Buffett: 'No Desire to Go to War with Coca-Cola'

Buffett: 'No Desire to Go to War with Coca-Cola'
Chris Goodney/Bloomberg via Getty Images Billionaire investor Warren Buffett
By Alex Crippen

Warren Buffett said he abstained in Coca-Cola's shareholder vote on a controversial pay plan because he had "no desire to go to war" with the company, even though he disliked the plan.

Buffett, however, said the plan may be changed before it is implemented, so that it is no longer "excessive." Coke's management, he said, will do "what's right."

Buffett expressed his concerns to CEO Muhtar Kent before the vote and went public on CNBC with his criticism just after Coke announced the plan had won approval of 83 percent of shares voted.

He said it should be "no surprise" to people that corporate boards are "clubby" and partially "social organizations." "There's a great tendency to act in a socially acceptable way instead of a business maximizing way."

Buffett pointed out that many board members are very well paid and are hoping to be invited onto other boards as well. Raising objections makes them less attractive to other companies. "That's the real world."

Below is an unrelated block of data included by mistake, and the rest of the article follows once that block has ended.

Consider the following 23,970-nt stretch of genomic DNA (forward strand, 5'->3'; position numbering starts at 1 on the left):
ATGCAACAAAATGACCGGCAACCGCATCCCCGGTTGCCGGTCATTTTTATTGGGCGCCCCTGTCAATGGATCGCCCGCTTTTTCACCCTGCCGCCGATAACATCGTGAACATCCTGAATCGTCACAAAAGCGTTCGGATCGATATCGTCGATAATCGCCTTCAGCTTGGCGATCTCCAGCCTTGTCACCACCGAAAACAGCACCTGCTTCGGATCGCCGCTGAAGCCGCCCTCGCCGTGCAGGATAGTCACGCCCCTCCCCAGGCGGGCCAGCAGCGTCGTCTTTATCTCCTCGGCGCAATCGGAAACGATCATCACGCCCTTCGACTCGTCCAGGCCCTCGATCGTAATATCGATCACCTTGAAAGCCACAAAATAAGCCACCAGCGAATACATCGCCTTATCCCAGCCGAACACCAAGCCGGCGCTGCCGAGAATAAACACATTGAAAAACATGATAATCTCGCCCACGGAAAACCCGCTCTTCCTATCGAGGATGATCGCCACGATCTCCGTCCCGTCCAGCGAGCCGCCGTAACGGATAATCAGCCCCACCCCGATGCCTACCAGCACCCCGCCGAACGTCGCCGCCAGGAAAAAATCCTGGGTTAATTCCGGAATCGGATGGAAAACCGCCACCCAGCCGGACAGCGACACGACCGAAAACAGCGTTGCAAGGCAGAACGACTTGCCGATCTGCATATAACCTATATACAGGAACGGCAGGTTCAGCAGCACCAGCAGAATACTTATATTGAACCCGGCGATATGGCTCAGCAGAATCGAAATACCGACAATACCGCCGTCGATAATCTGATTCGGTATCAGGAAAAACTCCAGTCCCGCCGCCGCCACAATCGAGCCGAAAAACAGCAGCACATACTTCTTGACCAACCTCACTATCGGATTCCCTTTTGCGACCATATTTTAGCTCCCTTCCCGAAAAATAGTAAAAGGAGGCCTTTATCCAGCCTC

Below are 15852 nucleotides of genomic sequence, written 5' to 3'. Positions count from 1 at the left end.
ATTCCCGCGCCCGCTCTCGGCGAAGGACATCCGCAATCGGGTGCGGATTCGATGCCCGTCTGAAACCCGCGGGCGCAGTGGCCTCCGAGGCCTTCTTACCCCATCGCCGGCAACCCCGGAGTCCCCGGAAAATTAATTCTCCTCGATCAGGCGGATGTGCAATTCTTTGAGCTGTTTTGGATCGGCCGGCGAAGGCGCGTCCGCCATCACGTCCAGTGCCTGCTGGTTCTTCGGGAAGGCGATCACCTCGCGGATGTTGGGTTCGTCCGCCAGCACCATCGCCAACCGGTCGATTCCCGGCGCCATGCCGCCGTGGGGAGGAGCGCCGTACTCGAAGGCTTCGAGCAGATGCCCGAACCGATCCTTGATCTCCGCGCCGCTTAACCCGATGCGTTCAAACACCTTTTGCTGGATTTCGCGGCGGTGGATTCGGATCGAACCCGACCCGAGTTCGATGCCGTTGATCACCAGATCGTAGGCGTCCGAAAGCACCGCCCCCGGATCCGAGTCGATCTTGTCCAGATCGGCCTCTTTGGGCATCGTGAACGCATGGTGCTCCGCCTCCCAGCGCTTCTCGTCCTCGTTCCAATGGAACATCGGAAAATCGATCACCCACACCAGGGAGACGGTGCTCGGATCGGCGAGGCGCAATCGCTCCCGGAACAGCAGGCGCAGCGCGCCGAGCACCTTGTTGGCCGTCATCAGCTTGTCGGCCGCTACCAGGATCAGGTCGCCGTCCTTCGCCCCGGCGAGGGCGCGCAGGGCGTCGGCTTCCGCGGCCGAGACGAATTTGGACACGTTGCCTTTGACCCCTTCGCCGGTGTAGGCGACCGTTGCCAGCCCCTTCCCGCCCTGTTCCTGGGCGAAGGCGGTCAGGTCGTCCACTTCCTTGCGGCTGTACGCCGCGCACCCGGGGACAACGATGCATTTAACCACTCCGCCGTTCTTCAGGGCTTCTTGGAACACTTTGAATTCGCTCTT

Buffett added that you can get things done without getting into a fight, and that's true outside the board room as well.

Buffett's reluctance to vote against the plan has been criticized by some advocates of corporate governance reform, including activist investor Carl Icahn.

%VIRTUAL-article-sponsoredlinks%Berkshire Hathaway (BRK-A) (BRK-B) holds 400 million Coke (KO) shares, about 9 percent of the company's shares outstanding. It's worth about $16.4 billion.

Buffett's comments echoed what he told roughly 38,000 shareholders at this weekend's annual meeting.

Buffett appeared live from Omaha with Becky Quick on CNBC's "Squawk Box" following the meeting.

Berkshire also has a $1.4 billion stake in General Motors (GM). Buffett endorsed CEO Mary Barra's handling of the automaker's recall controversy. She's in a "hotseat," he said, "but not a hotseat of her own making."

He said Bank of America's accounting error when calculating losses from its acquisition of Merrill Lynch in 2009 didn't worry him very much. CEO Brian Moynihan is "doing a terrific job." The bank "has a wonderful deposit franchise and it will do well over time."

Berkshire has a multibillion dollar investment in Bank of America (BAC).

Buffett repeated his desire to do another big deal with Brazil's 3G. Berkshire Hathaway's partner in last year's $23 billion purchase of Heinz. He said that deal is going well.

Asked if he's "cooking" up anything with 3G, Buffett said 3G's Jorge Paulo "does the cooking. I do the tasting." One thing the two companies won't do, he said, is launch a hostile takeover.

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Buffett: 'No Desire to Go to War with Coca-Cola'
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